Economics and finance, Social policy, Arts, culture & society | South Asia

10 May 2022

Although India has one of the fastest growing large economies in the world, the recent Union Budget does not do nearly enough to tackle the rampant gender inequities that persist across the country, Phanwin Yokying writes.

In early February 2022, the Government of India released its gender budget alongside the 2022-23 Union Budget, its annual practice since 2005. However, in the context of the gendered impacts of the COVID-19 pandemic and longstanding gender inequities, this budget was a disappointment, with analysis showing that overall gender budget spending decreased as a proportion of both gross domestic product (GDP) and total expenditure.

Much more needs to be done to improve outcomes for women and girls in India. In 2019, India scored 0.820 in the United Nations Gender Development Index, which was significantly below Bangladesh, Nepal, Sri Lanka, and other lower-middle income countries in South Asia.

Many women and girls, especially members of low castes, can only realise a subset of their basic rights, with access to basic economic, social, and political opportunities remaining unreachable for them.

Nearly one-third of Indian women over the age of 15 have experienced domestic violence. India has a higher number of male births than female births, with strong son preference resulting in sex-selective abortions and female infanticide.

Economic indicators also paint a worrying picture for gender equity, with women’s engagement in the labour market still alarmingly low. The female labor force participation rate was 21 per cent in 2019, compared to 73 per cent for men.

This is, at least in part, because women still bear the bulk of responsibility for household tasks. The amount of time women, particularly those in rural areas, spend on domestic and care work is nearly four times more per day than men.

More on this: India’s women are the key to its future

These issues need to be tackled with effective public policy, but this Union Budget continued the trend of placing gender issues at the bottom of its priority list. Expenditure on women and girls slipped to 4.3 per cent of total budget expenditure, down from 4.4 per cent and 4.7 per cent in 2021 and 2020 respectively.

Approximately 267 billion Indian Rupees will be devoted to schemes that allocate 100 per cent of funds for women and girls, and 1.4 trillion Rupees has been allocated towards programs that dedicate at least 30 per cent of their funds for women and girls. Within the budget, there are some promising initiatives, particularly in education, which was the largest beneficiary. Roughly 18 per cent of the total gender budget is allocated to enhancing access to and the quality of India’s education, with an emphasis on promoting gender parity in terms of enrolment rates, access to learning materials, and learning outcomes.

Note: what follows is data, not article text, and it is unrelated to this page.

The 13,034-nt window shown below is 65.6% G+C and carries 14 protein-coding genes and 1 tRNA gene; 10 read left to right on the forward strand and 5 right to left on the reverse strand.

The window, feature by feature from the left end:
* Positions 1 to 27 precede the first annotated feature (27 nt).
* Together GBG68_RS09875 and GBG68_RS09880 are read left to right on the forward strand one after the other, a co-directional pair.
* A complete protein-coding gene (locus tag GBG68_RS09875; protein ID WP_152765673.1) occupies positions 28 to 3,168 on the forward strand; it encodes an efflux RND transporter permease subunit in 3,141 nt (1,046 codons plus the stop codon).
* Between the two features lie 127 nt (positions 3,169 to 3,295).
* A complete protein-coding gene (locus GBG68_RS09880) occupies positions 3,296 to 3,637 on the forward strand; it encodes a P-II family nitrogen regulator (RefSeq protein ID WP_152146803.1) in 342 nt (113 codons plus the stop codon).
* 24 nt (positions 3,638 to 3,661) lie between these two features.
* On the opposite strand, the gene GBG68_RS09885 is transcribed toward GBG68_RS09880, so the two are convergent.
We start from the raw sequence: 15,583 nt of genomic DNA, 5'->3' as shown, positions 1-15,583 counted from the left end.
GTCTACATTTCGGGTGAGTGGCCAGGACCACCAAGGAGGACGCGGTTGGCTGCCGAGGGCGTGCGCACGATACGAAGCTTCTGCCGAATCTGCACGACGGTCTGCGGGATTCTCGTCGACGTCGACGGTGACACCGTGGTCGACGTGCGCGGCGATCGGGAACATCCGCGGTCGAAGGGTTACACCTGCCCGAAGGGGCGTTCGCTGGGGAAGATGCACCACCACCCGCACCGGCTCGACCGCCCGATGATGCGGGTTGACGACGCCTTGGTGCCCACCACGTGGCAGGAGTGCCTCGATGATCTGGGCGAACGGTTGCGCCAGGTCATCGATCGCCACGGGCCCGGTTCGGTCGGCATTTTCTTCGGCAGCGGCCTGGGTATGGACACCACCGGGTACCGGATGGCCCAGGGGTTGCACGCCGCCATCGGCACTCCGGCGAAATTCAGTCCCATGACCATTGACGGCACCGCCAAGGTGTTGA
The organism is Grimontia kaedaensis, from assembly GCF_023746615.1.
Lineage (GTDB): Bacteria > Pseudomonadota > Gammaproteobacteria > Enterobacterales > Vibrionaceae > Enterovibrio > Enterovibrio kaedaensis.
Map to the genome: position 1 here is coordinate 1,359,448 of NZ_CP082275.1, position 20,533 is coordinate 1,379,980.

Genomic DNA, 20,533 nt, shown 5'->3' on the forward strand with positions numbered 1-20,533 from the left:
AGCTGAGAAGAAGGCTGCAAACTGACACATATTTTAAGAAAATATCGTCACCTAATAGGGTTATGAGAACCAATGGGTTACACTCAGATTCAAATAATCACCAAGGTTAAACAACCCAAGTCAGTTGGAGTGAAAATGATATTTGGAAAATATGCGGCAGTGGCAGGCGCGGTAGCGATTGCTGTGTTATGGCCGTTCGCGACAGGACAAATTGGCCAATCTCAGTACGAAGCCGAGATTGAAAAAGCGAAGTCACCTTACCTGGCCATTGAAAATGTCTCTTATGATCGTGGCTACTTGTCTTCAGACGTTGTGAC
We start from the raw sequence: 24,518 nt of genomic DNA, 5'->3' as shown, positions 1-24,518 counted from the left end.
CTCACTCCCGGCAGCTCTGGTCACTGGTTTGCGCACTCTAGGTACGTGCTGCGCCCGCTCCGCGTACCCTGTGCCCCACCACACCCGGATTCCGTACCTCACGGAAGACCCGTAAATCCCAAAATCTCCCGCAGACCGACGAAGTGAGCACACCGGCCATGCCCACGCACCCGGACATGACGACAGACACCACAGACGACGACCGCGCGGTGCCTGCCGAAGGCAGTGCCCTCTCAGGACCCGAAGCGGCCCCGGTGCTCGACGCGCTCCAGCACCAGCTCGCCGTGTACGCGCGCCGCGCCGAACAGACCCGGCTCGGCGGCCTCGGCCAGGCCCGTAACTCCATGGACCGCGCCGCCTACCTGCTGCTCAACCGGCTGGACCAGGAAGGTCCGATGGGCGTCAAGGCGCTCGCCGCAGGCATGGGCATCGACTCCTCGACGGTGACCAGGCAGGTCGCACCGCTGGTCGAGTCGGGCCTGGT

Increasing the number of girls’ secondary schools and toilet facilities, providing sanitary products, self-defense classes, and free uniforms for girls are among the steps the central government is taking to invest in girls’ education.

More on this: India’s delusions of gender grandeur

Undoubtedly, these programs have the potential to empower young women and lay the groundwork for more equitable relationships between men and women in Indian society.

Unfortunately though, women’s economic empowerment received significantly less emphasis than education in this budget, and gender-sensitive strategies to explicitly address the underlying causes of low female labour force participation are lacking.

Increased access to essential labour-saving technology and infrastructure, such as electric cooking stoves, piped water and electricity, especially in rural areas, can reduce women’s vulnerability to time poverty.

This would increase their time budget for other essential activities, such as paid work, education and leisure.

Although the Union Budget does allocate funds towards promotion of agricultural mechanisation and infrastructure that might reduce women’s domestic work burden, these initiatives are not gender sensitive and may not be designed and implemented in a way that genuinely benefits women and girls.

Still, the country’s current small allocation of funds for women and girls could yield significant positive results if it is used effectively, and programs are well-designed and carefully and regularly monitored. As such, collection of gender-disaggregated data on targeted outcomes is critical to monitor the performance of the Union Budget with respect to women and girls, and cost-benefit analyses or impact evaluations will be equally important to ensuring that these outcomes are attained.

The dwindling emphasis on gender in the Union Budget will hamper India’s progress towards combating inequalities and developing an inclusive society – gender sensitive policy-making and increased investment by the Indian Government are necessary to reverse this trend.

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